Just a note ... DDLINK is NOT FTP 😀 yeah! I said that! (-:

Keep in mind that this is a DOS program, most FTP clients I've used for DOS are simple command line tools (I'm sure there are nicer ones - but probably not in DDLINKs 15k footprint!) - heck even the "network stack" probably exceeds this!

DDLINK :
- Has a decent split screen (local and remote) file display, with file/directories selected for an operation just by moving a highlight bar with the
up/dowm keys, and system select by the right/left keys!
+ this can be local/remote (perform functions below over two systems)
+ can also be two local locations (perform functions below on local system)
- Copy file/directory tree
+ with options to copy timestamp/attributes
- Change attrributes, Rename, Erase (delete), CreateNew
- View files (text or binary)
- Manually select multiple files to perform other operations on them all-at-once
- Easily move between drives and directories
** do the above on either end (local or remote)

DDLINK uses non-routable packets , with the ends identified on the network my MAC address... no network setup at all.
You literally just "plug in" the cables, even on a network!

FTP needs TCP/IP interoperability which means DHCP config on most networks, or at it's simplest - a static IP address (which you have to keep track of for every machine on your network)! In other words some to a fair bit of "network setup" !

As I've stated before, DDLINK was created to be a very simple and straightforward way to move things between systems which have not be set up on a network,
and I do think it does this quite well - recommend you not "discount" it without at least a "look".

Dave Dunfield ::: https://dunfield.themindfactory.com
or: "Daves Old Computers" -> Personal (near bottom)

Reply 28 of 33, by DaveDDS

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It's simple enough to download and try it - I do much of my DOS testing
these days with "real DOS" booted on DosBox - see my "DBBD" (DosBox Boot Dos)
tool!

But sure, here are a few DDLINK ScreenShots:
[1] [2] < Images in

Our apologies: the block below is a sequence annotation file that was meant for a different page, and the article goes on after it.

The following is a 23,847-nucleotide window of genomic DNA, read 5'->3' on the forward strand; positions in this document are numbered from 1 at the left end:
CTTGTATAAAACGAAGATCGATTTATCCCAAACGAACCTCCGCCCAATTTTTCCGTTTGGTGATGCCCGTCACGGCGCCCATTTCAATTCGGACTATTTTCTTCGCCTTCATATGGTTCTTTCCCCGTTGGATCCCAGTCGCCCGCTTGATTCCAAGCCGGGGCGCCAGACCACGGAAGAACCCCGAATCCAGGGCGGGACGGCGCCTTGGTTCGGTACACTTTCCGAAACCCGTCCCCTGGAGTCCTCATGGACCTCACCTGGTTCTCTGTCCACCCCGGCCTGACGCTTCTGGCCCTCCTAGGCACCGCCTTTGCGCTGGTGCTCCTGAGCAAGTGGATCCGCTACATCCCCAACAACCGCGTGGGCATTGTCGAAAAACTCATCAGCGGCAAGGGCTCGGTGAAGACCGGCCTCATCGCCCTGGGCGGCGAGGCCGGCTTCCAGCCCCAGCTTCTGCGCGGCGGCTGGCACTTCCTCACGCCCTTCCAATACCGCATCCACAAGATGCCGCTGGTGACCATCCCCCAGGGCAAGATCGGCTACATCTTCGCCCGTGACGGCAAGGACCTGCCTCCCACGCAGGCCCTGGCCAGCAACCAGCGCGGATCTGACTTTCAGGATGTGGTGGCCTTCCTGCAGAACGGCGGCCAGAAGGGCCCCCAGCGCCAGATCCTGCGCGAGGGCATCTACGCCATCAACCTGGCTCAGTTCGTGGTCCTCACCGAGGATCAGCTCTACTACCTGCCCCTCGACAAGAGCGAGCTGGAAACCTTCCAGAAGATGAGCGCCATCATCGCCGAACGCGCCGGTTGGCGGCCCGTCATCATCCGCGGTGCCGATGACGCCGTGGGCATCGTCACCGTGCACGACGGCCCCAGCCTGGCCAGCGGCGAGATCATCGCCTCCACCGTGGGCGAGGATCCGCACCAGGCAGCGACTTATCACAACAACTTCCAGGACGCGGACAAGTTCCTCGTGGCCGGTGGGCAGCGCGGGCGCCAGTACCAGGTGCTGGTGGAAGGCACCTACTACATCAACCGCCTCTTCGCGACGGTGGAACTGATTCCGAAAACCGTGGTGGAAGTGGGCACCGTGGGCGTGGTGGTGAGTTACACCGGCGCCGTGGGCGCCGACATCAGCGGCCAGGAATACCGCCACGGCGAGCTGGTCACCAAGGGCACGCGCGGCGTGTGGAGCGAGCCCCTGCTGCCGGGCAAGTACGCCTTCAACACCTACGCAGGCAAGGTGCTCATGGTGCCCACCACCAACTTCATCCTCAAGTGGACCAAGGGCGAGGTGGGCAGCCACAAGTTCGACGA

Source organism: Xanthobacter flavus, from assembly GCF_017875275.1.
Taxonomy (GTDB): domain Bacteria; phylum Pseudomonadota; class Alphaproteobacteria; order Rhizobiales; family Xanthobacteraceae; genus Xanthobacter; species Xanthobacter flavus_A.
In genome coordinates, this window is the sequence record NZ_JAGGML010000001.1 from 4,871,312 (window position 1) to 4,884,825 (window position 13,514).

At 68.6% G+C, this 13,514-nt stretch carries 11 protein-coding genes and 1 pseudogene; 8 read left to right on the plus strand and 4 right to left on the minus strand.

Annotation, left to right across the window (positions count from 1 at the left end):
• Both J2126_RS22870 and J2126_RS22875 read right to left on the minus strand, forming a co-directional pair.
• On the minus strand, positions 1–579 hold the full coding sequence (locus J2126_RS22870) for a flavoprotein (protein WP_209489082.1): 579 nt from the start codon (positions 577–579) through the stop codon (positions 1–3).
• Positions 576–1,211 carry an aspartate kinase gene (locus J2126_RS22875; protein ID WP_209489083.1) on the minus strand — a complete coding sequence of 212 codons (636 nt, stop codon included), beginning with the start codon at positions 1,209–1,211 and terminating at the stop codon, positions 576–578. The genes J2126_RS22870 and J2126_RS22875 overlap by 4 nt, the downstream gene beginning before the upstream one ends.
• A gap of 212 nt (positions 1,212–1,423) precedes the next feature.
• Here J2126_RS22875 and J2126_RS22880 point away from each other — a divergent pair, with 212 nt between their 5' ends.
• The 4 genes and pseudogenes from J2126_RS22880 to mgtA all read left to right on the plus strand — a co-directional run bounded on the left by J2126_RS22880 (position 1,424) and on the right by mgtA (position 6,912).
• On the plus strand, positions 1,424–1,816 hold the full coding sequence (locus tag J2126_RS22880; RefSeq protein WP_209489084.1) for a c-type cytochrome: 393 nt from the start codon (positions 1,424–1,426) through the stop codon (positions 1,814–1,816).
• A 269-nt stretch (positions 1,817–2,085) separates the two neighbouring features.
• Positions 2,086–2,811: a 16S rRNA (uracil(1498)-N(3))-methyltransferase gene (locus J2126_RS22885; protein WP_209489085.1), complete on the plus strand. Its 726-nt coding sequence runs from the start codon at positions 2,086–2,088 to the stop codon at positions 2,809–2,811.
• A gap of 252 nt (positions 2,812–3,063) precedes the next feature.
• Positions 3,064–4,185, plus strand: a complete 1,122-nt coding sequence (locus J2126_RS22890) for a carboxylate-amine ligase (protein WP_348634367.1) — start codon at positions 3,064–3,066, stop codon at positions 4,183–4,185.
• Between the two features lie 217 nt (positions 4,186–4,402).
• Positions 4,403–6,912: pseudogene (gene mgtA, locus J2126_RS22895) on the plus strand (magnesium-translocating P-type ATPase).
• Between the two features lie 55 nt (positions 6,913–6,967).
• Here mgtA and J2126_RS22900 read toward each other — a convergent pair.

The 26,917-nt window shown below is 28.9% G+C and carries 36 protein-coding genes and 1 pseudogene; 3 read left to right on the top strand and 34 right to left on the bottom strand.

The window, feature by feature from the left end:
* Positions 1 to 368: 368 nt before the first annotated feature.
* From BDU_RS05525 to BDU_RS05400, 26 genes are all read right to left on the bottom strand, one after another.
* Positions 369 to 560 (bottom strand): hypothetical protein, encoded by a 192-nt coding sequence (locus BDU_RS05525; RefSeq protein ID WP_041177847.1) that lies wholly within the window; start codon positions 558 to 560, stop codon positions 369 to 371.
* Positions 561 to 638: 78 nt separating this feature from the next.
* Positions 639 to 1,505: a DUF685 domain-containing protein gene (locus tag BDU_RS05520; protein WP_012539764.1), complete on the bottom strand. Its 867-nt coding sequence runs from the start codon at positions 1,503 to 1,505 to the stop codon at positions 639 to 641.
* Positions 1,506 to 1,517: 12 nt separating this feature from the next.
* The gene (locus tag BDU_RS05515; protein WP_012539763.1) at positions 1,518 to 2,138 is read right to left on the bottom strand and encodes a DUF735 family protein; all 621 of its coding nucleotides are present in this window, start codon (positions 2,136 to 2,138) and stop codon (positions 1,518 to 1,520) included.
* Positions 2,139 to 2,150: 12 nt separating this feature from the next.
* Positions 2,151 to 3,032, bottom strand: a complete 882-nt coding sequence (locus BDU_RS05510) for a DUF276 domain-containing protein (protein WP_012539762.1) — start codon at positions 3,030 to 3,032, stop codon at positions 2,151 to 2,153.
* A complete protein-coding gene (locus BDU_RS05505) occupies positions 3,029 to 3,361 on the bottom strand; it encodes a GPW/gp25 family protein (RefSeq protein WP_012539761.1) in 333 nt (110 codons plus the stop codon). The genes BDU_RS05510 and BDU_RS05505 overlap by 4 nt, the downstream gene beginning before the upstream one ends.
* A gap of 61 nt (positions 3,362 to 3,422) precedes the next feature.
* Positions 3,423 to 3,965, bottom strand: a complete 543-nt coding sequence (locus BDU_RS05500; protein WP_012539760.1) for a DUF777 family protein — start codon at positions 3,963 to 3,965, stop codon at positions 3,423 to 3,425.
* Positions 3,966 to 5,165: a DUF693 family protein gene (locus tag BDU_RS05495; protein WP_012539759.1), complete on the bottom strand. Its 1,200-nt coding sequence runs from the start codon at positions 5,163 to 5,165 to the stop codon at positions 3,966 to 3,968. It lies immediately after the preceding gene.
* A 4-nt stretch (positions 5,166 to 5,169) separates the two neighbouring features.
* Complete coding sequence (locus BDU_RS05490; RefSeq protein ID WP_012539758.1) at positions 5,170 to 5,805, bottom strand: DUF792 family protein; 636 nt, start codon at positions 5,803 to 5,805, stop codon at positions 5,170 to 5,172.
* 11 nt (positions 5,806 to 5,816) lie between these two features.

[3] [4] < each .JPG

DDLINK1.JPG:
(1) Main screen, local" system on the left, "remote" on right.
- You can see available commands at bottom.
(2) O)ptions menu
(3) M)ulti commands
(4) Viewing a file as TEXT

DDLINK2.JPG:
(1) Viewing a file as BINARY
(2) The server end just shows a simple "log"
(3) -BootStrap 1st prompt
(4) -BootStrap 2nd prompt

Dave Dunfield - https://dunfield.themindfactory.com

Attachments

  • DDLINK2.JPG
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    File size
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    Views
    350 views
    File license
    Fair use/fair dealing exception
  • DDLINK1.JPG
    Filename
    DDLINK1.JPG
    File size
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    Views
    350 views
    File license
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Reply 29 of 33, by DaveDDS

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DaveDDS wrote on 2023-01-03, 22:49:

I've spent some time determining which byte values are/are-not blocked in FreeDos: COPY COMn: file
and have adjusted my bootloader accordingly...

Just in case anyone in interested:

I've looked at making the initial "boostrap" code (copied by: COPY COMn: file)
purely printable ASCII characters (0x20' '-0x7E'~') which would make it much
more likely to pass through FreeDos...

This would mean I could only use certain instances of the 8086 instructions:

AND CMP DEC INC POP PUSH SUB XOR
cond(short)JMPs {with limited positive-only offsets}

While I do think this would be doable, it would be a fair bit of work, and would
make the bootstrap code considerably larger, and given that this is transferred
with no error detection etc., I doub't it would be significantly more reliable
(and who knows - FreeDos may decide not to transfer some printable characters!)

So... Given that it currently does work with: MSDOS, PCDOS and FreeDOS
I have revised the DDLINK documentation with a section on what byte values it
needs to transfer, and how you can help me "fix" it if it doesn't work with the
particular DOS you are using!

Dave Dunfield - https://dunfield.themindfactory.com

Reply 30 of 33, by oso2k

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Did you try mode + ctty? Have you looked at FreeCOM's copy source?

https://github.com/FDOS/freecom/blob/master/cmd/copy.c

I also posted some notes to the FreeDOS-Devel list which may have some response to what I suspect is a bug.

Reply 31 of 33, by DaveDDS